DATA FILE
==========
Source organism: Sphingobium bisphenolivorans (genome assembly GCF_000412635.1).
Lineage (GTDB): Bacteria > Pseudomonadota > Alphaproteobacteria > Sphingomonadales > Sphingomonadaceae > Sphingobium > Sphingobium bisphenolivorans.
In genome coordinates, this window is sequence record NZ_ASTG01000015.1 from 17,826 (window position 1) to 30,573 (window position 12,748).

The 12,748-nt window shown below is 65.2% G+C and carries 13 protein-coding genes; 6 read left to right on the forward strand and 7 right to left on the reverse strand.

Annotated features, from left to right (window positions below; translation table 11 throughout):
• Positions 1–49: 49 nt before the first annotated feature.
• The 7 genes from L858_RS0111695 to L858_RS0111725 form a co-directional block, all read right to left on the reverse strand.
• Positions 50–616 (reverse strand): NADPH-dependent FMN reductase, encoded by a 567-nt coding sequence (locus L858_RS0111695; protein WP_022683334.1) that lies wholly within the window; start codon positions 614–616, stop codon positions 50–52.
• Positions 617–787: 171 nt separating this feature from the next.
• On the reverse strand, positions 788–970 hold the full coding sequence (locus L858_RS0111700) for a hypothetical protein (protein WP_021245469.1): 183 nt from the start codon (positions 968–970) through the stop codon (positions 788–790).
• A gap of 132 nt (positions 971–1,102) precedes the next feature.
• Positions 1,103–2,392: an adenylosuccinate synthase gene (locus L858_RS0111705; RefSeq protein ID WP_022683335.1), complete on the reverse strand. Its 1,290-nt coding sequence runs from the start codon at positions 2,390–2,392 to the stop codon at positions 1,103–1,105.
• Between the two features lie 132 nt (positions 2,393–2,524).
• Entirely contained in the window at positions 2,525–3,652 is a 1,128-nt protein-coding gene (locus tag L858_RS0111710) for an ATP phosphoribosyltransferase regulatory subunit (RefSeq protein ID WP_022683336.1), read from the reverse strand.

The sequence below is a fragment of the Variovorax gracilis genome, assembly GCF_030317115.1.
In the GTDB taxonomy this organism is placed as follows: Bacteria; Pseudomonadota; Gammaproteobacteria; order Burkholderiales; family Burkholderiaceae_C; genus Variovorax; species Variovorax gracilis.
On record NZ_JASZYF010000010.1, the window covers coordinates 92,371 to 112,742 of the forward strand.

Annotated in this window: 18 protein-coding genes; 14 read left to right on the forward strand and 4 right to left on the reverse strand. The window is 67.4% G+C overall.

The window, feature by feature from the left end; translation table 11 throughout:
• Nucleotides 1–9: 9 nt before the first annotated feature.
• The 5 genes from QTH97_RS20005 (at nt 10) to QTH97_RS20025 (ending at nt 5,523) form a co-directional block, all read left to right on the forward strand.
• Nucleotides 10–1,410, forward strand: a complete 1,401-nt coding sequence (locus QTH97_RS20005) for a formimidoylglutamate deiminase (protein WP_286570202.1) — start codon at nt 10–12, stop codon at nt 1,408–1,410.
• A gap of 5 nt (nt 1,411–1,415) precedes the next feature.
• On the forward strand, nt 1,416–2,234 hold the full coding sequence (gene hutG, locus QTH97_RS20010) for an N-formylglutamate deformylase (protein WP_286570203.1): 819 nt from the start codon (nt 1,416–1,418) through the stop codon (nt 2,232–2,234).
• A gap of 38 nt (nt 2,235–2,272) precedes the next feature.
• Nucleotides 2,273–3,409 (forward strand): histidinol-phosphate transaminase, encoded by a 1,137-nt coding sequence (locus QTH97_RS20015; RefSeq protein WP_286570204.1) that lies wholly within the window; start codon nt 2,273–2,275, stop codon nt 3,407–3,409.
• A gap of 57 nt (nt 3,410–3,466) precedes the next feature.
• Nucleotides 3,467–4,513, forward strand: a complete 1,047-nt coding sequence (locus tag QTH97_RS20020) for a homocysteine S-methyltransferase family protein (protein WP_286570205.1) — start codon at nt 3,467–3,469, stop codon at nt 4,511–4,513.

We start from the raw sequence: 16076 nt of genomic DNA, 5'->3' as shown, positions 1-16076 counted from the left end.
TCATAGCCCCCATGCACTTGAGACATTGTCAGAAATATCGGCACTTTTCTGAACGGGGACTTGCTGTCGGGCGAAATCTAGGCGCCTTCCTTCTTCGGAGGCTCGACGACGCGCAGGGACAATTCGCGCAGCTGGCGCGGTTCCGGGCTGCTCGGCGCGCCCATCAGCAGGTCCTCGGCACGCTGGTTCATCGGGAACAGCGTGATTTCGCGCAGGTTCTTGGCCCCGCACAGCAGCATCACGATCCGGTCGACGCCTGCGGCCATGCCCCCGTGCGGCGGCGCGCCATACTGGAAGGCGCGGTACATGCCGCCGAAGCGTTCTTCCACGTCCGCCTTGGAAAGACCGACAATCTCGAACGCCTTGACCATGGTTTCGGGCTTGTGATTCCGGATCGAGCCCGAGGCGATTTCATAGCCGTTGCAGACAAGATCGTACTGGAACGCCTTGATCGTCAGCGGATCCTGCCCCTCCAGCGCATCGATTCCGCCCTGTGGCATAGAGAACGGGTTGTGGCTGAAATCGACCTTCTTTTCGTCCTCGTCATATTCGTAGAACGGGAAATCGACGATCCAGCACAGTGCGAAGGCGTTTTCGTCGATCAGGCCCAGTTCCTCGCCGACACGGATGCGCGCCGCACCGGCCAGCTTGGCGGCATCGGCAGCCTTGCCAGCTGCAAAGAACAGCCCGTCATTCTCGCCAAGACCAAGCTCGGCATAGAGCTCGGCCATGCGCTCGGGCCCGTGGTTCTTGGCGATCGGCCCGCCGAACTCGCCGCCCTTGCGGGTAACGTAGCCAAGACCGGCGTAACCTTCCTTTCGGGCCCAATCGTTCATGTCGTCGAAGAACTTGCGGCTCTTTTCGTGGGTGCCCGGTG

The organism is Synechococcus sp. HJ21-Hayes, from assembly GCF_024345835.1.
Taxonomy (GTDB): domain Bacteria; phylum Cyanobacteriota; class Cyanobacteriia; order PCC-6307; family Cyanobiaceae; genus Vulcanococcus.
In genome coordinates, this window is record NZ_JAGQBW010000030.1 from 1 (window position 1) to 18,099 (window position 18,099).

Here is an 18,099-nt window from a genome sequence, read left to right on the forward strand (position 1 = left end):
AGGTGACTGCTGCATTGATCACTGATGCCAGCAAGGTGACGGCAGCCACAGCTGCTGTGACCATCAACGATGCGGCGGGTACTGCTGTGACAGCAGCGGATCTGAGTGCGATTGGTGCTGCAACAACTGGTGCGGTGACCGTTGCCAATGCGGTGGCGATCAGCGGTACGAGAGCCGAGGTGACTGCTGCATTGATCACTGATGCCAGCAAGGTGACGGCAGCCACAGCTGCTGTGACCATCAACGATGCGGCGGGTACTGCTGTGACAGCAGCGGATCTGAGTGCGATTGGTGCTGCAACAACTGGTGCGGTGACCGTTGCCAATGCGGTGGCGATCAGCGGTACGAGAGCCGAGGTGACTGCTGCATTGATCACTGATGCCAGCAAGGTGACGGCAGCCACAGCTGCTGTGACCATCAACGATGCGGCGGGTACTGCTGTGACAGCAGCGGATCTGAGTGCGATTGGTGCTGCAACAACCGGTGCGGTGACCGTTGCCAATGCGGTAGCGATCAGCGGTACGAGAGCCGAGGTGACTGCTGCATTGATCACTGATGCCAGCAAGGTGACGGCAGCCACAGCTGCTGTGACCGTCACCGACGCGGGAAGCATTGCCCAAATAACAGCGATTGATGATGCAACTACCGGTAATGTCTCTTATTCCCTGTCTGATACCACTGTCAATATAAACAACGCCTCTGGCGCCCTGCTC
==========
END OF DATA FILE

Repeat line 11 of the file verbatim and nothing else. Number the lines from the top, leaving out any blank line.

• A gap of 132 nt (positions 971–1,102) precedes the next feature.